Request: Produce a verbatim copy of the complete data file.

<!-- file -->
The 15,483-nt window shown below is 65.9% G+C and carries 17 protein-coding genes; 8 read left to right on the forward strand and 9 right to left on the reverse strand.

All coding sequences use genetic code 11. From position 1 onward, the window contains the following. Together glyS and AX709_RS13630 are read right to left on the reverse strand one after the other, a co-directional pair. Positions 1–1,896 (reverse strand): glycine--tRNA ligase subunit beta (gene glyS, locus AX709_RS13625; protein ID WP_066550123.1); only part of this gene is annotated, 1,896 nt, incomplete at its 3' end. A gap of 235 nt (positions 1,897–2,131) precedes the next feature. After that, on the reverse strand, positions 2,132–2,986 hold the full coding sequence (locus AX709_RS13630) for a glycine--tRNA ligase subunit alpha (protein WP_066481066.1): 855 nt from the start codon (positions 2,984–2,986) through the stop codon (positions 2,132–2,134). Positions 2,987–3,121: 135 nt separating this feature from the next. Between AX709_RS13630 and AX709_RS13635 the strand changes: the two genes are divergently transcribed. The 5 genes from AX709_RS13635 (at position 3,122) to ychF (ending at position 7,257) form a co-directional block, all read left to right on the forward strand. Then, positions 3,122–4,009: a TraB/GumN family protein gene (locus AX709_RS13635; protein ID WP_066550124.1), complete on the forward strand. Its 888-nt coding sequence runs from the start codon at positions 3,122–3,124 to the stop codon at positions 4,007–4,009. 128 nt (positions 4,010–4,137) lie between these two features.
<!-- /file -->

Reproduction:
The 15,483-nt window shown below is 65.9% G+C and carries 17 protein-coding genes; 8 read left to right on the forward strand and 9 right to left on the reverse strand.

All coding sequences use genetic code 11. From position 1 onward, the window contains the following. Together glyS and AX709_RS13630 are read right to left on the reverse strand one after the other, a co-directional pair. Positions 1–1,896 (reverse strand): glycine--tRNA ligase subunit beta (gene glyS, locus AX709_RS13625; protein ID WP_066550123.1); only part of this gene is annotated, 1,896 nt, incomplete at its 3' end. A gap of 235 nt (positions 1,897–2,131) precedes the next feature. After that, on the reverse strand, positions 2,132–2,986 hold the full coding sequence (locus AX709_RS13630) for a glycine--tRNA ligase subunit alpha (protein WP_066481066.1): 855 nt from the start codon (positions 2,984–2,986) through the stop codon (positions 2,132–2,134). Positions 2,987–3,121: 135 nt separating this feature from the next. Between AX709_RS13630 and AX709_RS13635 the strand changes: the two genes are divergently transcribed. The 5 genes from AX709_RS13635 (at position 3,122) to ychF (ending at position 7,257) form a co-directional block, all read left to right on the forward strand. Then, positions 3,122–4,009: a TraB/GumN family protein gene (locus AX709_RS13635; protein ID WP_066550124.1), complete on the forward strand. Its 888-nt coding sequence runs from the start codon at positions 3,122–3,124 to the stop codon at positions 4,007–4,009. 128 nt (positions 4,010–4,137) lie between these two features.